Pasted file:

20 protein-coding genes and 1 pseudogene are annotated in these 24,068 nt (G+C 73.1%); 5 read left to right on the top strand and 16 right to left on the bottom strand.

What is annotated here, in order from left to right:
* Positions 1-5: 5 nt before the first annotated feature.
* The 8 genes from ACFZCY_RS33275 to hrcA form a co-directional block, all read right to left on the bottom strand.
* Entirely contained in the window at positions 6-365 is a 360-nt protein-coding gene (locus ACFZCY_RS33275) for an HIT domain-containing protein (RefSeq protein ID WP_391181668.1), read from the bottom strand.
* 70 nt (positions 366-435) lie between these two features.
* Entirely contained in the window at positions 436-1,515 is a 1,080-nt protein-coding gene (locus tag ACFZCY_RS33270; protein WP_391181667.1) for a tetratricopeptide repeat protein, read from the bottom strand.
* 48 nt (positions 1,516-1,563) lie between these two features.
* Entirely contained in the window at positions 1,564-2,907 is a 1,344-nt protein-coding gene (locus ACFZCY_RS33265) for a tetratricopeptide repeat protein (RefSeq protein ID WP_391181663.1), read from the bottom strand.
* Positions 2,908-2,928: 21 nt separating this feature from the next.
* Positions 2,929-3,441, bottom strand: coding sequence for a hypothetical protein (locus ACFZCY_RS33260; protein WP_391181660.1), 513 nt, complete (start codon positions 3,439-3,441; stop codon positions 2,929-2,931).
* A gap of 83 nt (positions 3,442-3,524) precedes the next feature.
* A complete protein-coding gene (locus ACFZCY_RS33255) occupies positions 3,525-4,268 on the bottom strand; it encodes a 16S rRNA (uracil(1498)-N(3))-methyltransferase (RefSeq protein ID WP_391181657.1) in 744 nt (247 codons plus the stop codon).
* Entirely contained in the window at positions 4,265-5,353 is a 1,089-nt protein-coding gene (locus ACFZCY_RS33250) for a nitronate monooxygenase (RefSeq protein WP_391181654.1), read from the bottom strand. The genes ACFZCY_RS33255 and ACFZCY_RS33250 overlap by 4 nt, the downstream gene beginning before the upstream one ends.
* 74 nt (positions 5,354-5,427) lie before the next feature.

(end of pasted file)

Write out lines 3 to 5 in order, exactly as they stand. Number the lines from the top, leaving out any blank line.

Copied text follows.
* Positions 1-5: 5 nt before the first annotated feature.
* The 8 genes from ACFZCY_RS33275 to hrcA form a co-directional block, all read right to left on the bottom strand.
* Entirely contained in the window at positions 6-365 is a 360-nt protein-coding gene (locus ACFZCY_RS33275) for an HIT domain-containing protein (RefSeq protein ID WP_391181668.1), read from the bottom strand.